And yet whatever pleasures pie fights may present, what most endeared this reader to Newman’s tale is his belief—and demonstration by personal example—that old dogs can learn new tricks. Unlike many crossword enthusiasts, who tend to start young, either around high school or college, Newman himself became a crossword champion in his 30s! Before then he was not much better than your occasional cruciverbalist. But, as he suggests, with a little dedication and some zeal, it is possible for anyone—and he is emphatic about that anyone!—to become good at doing crosswords, regardless of age. And, that, in itself, sheds some light on the beauty of a book that illustrates how the ability to excel at some cerebral or artistic passion does not necessarily diminish with time. Think Grandma Moses with a paintbrush or Immanuel Kant publishing his first book at the age of 50!

Homeward Stay: Why I Love Westville, New Haven

Donald Brown, writing at New Haven Review, asked the following at the end of his post here:

So, a question to any long-standing or native New Haveners reading this: what do
you consider to be definitive aspects of New Haven … the kinds of things one
shouldn’t miss while living here? Or: what’s a change you’ve seen in your time
here that had some effect on you?

How could I not answer about the neighborhood I've come to love as follows...

I grew up in Brooklyn. There I attended all my life public schools to which I walked nearly every day of the thirteen years I had to go. At the age of 17, I left my family home and never came back, which is not the same as saying that I didn’t return to New York or even Brooklyn. I did. But I didn’t return “home” in that most traditional of senses: taking up residence, as my brother did till age 35, in my parents’ five-bedroom home on Glenwood Road.

When I left New York for the last time, after a two-year stint as an editor, to return to New Haven (yes, I lived here twice), my wife and I were not only overjoyed, we even returned to the neighborhood in which we had rented the first time around: that part of Westville between Whalley & Derby on the north and south respectively; and Yale Avenue and Forest Road as far as east and west go. We have had no regrets since in the last 10 years that we have resided here, and we both chalk that up not to New Haven itself, but the neighborhood in which we reside.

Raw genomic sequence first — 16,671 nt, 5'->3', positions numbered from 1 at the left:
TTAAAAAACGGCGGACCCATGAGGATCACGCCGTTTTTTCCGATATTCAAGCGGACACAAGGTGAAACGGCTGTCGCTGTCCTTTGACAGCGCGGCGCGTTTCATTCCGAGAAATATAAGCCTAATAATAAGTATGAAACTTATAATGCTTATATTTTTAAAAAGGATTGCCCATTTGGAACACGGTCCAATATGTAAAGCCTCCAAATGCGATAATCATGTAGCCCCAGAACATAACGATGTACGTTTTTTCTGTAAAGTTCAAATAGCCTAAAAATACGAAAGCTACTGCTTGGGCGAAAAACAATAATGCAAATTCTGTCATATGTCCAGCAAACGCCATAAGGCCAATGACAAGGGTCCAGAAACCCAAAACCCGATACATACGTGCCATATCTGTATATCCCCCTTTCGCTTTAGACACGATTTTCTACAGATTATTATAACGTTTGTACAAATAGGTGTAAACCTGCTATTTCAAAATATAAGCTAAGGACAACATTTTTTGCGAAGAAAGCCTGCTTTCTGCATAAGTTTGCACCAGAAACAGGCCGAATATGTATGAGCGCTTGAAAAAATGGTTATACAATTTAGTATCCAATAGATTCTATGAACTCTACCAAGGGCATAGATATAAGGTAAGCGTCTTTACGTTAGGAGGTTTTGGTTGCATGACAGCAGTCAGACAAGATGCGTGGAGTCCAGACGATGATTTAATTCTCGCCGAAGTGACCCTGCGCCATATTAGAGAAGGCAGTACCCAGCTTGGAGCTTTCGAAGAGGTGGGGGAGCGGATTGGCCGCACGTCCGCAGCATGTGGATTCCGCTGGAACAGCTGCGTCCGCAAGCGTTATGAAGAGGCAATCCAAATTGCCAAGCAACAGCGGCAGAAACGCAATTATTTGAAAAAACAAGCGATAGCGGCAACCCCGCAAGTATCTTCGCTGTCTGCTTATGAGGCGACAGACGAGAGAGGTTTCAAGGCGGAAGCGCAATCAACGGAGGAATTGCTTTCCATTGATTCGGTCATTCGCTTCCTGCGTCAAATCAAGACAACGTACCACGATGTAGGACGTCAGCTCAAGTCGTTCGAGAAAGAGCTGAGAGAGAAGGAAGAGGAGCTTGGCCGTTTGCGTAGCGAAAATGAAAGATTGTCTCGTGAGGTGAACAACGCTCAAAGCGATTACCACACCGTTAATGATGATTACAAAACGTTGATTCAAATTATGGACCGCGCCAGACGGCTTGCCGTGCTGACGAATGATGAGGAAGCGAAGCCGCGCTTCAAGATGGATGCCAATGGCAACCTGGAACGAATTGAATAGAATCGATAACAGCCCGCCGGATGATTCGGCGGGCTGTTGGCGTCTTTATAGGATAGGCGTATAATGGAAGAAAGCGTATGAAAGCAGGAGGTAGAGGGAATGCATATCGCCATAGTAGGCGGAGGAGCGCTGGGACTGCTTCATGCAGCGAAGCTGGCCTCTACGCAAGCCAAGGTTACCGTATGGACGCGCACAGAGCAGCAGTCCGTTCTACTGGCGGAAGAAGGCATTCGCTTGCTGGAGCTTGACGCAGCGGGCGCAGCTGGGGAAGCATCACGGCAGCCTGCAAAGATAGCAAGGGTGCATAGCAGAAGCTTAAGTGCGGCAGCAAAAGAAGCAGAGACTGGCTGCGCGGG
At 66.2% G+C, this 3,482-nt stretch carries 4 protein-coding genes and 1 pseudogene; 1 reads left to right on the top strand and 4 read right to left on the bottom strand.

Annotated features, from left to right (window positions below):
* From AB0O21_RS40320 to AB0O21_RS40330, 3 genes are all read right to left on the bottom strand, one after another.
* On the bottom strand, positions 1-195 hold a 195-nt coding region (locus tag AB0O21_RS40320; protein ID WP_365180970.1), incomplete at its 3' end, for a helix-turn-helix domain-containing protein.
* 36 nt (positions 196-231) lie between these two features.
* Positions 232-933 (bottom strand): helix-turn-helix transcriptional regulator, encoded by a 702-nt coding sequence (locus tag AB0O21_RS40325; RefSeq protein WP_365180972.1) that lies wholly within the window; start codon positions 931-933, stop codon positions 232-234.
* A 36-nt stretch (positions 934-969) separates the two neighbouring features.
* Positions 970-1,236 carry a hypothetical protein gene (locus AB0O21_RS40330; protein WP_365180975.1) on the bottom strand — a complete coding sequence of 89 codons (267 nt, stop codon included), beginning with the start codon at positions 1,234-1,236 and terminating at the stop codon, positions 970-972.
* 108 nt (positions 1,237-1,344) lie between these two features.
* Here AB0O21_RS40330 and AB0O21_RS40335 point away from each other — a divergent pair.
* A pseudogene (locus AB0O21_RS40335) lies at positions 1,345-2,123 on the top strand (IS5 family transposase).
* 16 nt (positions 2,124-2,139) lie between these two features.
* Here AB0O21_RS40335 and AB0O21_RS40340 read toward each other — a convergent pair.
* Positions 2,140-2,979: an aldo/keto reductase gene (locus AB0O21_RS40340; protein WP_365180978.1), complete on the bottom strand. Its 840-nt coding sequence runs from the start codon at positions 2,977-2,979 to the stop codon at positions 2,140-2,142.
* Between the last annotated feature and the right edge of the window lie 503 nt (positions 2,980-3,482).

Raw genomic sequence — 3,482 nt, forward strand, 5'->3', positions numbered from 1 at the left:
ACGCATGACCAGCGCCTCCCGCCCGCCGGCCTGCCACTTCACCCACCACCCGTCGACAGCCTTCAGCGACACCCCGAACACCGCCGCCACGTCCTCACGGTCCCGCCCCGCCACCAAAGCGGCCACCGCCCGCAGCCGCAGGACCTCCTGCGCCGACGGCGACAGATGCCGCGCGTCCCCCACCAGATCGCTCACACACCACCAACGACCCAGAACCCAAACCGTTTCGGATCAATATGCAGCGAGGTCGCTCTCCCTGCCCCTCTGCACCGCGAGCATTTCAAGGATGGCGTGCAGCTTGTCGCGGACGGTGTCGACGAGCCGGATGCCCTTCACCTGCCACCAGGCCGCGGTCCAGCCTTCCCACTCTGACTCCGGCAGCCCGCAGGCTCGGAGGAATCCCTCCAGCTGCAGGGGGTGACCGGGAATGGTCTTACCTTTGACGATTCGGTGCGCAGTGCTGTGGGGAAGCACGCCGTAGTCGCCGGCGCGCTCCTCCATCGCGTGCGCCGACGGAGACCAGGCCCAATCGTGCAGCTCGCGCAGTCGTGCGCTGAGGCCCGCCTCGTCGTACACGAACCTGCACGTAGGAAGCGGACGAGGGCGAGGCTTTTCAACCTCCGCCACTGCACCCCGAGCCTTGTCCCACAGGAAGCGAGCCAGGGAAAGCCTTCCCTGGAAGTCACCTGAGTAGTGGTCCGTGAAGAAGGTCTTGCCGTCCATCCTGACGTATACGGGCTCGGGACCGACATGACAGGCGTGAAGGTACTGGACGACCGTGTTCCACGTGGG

I could write electronic ream after ream on the wonderfulness of this neighborhood. My children walk two blocks to school (Edgewood School); my wife walks two blocks to work (Mitchell Library); we walk two blocks to synagogue (Beth-El Keser Israel); we have farmer’s market directly across the street in the summers; access to tennis courts in Edgewood Park (across the street) and Yale fields (three blocks) respectively; sledding at the Yale golf course in the winter five blocks away we can walk less than a block to five art galleries, four bars, five restaurants.

It’s the neighborhood thus that has made New Haven home for us (and our children) and not “New Haven” itself. The spatial proximity of creature comforts, leisure activities, the necessities of food and culture have created a latitude and lassitude in time: it moves more slowly, more relaxedly, more satisfactorily, with fewer alienating effects as I wave hello to friends going north along my block to synagogue or walking their children south along it to school or heading in either direction with dogs in tow or on bikes or in jogging suits.

Were I to leave New Haven, what I would miss is not its individual places or events--this restaurant or its much celebrated Festival of Arts and Ideas or remarkably Long Wharf Theatre--but the entire gestalt of the community that occupies its small corner of this small city.